RELATED: Interesting set of thoughts (and replies) from Michael Nielsen; Michael is not an EA but is currently reading a lot of EA texts

Yet more AI progress

AI lab DeepMind published a new paper and accompanying blog post this week on a "generalist agent" it calls Gato. By generalist they mean that the same model can perform a range of tasks as diverse as playing video games, text generation and controlling a robotic arm. This is potentially a big deal. Most impressive AI results in recent years, including GPT-3 and DALL-E, (which we discussed in TiB 210) have been generated using models optimised for a single task. Building an AI that can deal well with many, disparate domains is clearly a pre-requisite for artificial general intelligence (AGI). Gato was pre-trained on each of the tasks it can perform, so it's not an AGI in the sense that it can just pick up a new skill cold, but it does seem a big step towards that.

Two points are worth emphasising here. First, this is (yet) another example of what's been called the "blessings of scale" in machine learning: that is, we have not yet found the limitations of throwing bigger models and more compute at problems (see TiB 152128 and 208 for more on this; see also Richard Sutton on "The Bitter Lesson"). This is perhaps the most bullish case for Gato as an important milestone towards AGI; as Gwern puts it here:

I continue to be shocked in my gut that ... something like Gato can be as straightforward as 'just train a 1.2b-param Transformer on half a thousand different tasks, homes, nbd' and it works exactly like you'd think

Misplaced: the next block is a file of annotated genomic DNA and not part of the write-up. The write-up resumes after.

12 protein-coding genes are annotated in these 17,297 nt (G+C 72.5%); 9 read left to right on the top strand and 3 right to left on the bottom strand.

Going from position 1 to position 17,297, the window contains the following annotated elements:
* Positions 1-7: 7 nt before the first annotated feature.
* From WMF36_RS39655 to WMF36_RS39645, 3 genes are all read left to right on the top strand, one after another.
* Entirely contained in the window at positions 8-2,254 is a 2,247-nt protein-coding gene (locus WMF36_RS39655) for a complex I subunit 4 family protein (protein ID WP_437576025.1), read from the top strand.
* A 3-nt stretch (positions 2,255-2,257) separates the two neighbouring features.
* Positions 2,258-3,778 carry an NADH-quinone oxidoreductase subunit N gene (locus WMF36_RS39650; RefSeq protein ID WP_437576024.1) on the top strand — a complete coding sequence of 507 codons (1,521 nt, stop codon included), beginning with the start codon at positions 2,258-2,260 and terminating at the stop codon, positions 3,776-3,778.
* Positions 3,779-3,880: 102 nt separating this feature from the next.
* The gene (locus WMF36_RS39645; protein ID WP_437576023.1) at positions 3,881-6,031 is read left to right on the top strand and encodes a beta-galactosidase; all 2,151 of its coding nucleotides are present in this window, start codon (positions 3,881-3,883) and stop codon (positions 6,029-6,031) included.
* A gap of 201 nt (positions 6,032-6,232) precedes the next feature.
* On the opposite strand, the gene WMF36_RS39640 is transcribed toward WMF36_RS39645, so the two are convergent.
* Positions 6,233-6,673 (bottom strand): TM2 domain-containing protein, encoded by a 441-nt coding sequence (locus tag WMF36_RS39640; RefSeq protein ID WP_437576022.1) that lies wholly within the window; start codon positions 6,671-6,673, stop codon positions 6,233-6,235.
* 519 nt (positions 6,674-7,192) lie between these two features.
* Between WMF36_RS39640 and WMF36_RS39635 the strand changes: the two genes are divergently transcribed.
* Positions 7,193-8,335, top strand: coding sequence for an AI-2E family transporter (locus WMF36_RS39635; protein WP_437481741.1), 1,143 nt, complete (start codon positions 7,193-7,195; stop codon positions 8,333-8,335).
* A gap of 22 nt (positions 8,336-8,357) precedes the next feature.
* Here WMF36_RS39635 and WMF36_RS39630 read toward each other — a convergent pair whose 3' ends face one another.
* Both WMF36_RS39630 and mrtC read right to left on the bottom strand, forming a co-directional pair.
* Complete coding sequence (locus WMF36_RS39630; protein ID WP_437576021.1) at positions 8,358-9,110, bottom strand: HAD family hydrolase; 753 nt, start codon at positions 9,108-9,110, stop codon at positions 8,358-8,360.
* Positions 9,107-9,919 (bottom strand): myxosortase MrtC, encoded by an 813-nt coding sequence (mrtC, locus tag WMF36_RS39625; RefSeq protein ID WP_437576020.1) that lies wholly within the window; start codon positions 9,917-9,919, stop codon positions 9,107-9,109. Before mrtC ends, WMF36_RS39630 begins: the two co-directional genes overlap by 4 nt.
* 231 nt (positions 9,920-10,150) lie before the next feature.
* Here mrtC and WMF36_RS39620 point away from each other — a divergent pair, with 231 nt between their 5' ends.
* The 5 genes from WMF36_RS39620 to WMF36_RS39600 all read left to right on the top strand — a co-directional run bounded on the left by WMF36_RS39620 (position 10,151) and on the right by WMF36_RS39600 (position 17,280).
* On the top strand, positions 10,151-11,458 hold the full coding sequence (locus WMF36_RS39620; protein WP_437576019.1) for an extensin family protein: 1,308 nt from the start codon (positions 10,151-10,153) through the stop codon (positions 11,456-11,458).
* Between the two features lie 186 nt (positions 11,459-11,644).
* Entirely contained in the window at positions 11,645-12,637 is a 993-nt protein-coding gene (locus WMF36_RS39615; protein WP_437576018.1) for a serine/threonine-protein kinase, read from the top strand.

Second, I continue to find it odd how little mainstream coverage there is of AI progress and AI safety issues in a period where things seem to be moving very fast (another example). Of course, there is a smart and credible crowd of people who are skepical that models like DALL-E and Gato tell us anything about AGI. See this Gary Marcus piece for a good example or this tweet from a DeepMind researcher. But it seems to me you'd have to be almost certain these results mean nothing for them to warrant so little attention (and even very smart people's AI predictions often turn out to be wrong). Four weeks ago I wrote that this Metaculus prediction for the advent of AGI had in two weeks moved forward eight years, to 2035. Today it stands at 2028.

(To join all the dots, this is why AI safety is such a big EA cause area - the replies are good too)

Quick links

  1. Crash dummies? Interesting data on what's happening to private tech valuations. And public ones(!). And the best explanation I've read.
  2. Pale blue dot. Stunning time lapse video of the earth rising over the moon.
  3. Men will literally... Pretty amazing results on the long-term value of cognitive behavioural therapy in reducing violence.
  4. Music translation. People are really good at guessing the meaning of music from cultures and in languages they don't understand (includes a quiz...)
  5. Brexit unintended consequences? Brexit seems to have made the British public much more pro-immigration (actually Dom Cummings did intend this, but I doubt Nigel Farage did)

Thank you, etc

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As always, feel free to reply if you have comments, questions or suggestions.

Until next week,

Matt Clifford